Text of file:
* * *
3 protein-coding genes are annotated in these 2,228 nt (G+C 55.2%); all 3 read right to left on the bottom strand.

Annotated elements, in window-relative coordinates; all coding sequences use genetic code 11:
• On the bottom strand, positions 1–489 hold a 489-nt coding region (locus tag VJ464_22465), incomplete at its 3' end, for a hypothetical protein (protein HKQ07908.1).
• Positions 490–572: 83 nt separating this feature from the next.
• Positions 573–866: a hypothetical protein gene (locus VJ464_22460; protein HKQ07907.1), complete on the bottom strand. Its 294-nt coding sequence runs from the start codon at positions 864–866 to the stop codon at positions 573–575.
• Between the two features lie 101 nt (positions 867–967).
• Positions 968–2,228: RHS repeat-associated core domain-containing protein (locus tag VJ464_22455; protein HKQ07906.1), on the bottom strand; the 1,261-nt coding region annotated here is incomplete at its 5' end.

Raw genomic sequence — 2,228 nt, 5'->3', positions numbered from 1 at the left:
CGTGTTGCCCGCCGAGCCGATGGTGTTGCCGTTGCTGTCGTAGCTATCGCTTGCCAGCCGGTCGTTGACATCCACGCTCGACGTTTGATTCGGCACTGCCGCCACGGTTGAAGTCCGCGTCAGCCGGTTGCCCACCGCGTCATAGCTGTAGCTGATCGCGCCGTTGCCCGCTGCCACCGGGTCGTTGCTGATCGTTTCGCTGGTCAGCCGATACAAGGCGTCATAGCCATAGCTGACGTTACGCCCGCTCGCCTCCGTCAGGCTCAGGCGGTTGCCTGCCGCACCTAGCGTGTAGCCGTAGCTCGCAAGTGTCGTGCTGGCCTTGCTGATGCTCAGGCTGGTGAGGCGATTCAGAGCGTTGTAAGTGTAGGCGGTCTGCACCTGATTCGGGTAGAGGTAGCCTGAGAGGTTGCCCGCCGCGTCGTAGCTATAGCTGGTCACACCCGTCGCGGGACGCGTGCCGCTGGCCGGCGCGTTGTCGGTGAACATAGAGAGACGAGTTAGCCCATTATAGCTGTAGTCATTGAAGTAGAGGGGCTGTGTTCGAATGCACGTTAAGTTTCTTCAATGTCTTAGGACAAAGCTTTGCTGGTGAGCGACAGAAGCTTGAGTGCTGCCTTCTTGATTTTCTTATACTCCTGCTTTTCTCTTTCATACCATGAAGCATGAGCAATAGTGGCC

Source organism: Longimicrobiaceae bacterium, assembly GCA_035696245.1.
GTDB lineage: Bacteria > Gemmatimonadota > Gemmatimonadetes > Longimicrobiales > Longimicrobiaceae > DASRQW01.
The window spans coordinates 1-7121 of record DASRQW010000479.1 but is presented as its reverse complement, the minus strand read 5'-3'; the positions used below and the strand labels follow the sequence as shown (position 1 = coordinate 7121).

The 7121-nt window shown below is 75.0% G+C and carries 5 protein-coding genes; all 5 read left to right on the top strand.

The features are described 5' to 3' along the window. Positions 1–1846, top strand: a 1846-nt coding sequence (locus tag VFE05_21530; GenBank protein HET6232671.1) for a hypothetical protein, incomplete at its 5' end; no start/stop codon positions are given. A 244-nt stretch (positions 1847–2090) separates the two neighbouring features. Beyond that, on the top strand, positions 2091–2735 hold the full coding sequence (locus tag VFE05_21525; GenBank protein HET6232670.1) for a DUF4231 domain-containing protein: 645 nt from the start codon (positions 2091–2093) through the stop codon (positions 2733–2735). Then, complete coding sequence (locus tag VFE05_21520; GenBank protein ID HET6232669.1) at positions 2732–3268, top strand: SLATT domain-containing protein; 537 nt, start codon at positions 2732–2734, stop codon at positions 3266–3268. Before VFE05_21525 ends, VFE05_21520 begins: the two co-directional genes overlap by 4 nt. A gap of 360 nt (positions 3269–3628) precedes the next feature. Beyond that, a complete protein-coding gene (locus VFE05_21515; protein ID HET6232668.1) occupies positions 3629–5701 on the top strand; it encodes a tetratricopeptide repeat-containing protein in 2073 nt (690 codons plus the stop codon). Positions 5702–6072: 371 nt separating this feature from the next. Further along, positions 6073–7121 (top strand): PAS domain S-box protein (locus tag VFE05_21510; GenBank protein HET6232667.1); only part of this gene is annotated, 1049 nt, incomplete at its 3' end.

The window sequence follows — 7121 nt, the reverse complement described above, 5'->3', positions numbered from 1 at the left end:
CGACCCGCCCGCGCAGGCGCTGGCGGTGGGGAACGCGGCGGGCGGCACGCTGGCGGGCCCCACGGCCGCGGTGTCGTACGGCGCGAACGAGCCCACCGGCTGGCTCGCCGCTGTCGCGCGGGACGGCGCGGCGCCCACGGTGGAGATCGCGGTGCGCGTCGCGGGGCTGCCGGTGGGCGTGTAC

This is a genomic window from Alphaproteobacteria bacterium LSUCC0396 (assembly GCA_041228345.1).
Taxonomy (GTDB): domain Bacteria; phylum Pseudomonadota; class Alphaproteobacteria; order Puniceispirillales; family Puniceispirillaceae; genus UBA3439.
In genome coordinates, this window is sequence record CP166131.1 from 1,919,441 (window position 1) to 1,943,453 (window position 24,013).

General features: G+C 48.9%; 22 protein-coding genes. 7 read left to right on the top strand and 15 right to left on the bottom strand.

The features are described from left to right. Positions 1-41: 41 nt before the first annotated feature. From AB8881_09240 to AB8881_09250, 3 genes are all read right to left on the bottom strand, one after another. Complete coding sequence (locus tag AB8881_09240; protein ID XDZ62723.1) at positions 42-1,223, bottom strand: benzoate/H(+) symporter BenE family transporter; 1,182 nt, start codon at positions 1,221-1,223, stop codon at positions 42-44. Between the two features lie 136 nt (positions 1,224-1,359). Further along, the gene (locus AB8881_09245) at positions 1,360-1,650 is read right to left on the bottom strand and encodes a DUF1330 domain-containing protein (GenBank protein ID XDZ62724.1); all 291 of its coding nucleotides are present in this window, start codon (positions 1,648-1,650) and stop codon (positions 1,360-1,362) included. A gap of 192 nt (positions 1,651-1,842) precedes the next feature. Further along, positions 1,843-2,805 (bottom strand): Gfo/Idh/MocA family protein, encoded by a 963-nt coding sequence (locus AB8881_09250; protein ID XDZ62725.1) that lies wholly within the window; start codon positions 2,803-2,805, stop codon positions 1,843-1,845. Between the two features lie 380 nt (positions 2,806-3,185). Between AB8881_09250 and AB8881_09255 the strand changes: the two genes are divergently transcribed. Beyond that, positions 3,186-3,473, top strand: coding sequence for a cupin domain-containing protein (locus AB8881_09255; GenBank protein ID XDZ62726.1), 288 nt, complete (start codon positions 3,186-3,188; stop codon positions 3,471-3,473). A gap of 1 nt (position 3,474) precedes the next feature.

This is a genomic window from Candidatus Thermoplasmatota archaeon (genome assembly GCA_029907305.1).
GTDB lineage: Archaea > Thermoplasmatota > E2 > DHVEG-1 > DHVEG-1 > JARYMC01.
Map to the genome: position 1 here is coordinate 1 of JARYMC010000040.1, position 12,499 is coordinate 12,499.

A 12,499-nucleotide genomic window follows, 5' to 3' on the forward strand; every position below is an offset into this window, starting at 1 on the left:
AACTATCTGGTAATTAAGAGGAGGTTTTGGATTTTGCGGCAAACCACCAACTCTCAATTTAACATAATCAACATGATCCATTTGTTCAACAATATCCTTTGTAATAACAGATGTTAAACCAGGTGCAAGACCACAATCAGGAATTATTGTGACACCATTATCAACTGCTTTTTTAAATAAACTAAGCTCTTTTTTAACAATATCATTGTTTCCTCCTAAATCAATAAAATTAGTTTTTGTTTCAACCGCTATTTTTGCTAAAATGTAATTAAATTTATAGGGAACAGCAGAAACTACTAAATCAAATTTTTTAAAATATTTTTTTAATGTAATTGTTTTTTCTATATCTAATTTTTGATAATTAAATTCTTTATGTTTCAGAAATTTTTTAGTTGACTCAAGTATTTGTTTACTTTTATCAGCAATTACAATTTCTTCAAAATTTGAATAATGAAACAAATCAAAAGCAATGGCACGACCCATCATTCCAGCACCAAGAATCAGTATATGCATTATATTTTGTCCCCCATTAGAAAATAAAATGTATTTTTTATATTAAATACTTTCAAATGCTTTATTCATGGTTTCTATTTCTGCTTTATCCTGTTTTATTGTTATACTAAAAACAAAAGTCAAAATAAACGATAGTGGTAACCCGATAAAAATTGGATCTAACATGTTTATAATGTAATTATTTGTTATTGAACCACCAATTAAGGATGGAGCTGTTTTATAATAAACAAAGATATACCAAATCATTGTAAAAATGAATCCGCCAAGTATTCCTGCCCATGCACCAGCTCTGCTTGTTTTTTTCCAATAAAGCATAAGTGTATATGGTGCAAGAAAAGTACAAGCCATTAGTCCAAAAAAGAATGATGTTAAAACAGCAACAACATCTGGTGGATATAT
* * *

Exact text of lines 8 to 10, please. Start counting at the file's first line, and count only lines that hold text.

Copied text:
Raw genomic sequence — 2,228 nt, 5'->3', positions numbered from 1 at the left:
CGTGTTGCCCGCCGAGCCGATGGTGTTGCCGTTGCTGTCGTAGCTATCGCTTGCCAGCCGGTCGTTGACATCCACGCTCGACGTTTGATTCGGCACTGCCGCCACGGTTGAAGTCCGCGTCAGCCGGTTGCCCACCGCGTCATAGCTGTAGCTGATCGCGCCGTTGCCCGCTGCCACCGGGTCGTTGCTGATCGTTTCGCTGGTCAGCCGATACAAGGCGTCATAGCCATAGCTGACGTTACGCCCGCTCGCCTCCGTCAGGCTCAGGCGGTTGCCTGCCGCACCTAGCGTGTAGCCGTAGCTCGCAAGTGTCGTGCTGGCCTTGCTGATGCTCAGGCTGGTGAGGCGATTCAGAGCGTTGTAAGTGTAGGCGGTCTGCACCTGATTCGGGTAGAGGTAGCCTGAGAGGTTGCCCGCCGCGTCGTAGCTATAGCTGGTCACACCCGTCGCGGGACGCGTGCCGCTGGCCGGCGCGTTGTCGGTGAACATAGAGAGACGAGTTAGCCCATTATAGCTGTAGTCATTGAAGTAGAGGGGCTGTGTTCGAATGCACGTTAAGTTTCTTCAATGTCTTAGGACAAAGCTTTGCTGGTGAGCGACAGAAGCTTGAGTGCTGCCTTCTTGATTTTCTTATACTCCTGCTTTTCTCTTTCATACCATGAAGCATGAGCAATAGTGGCC

Source organism: Longimicrobiaceae bacterium, assembly GCA_035696245.1.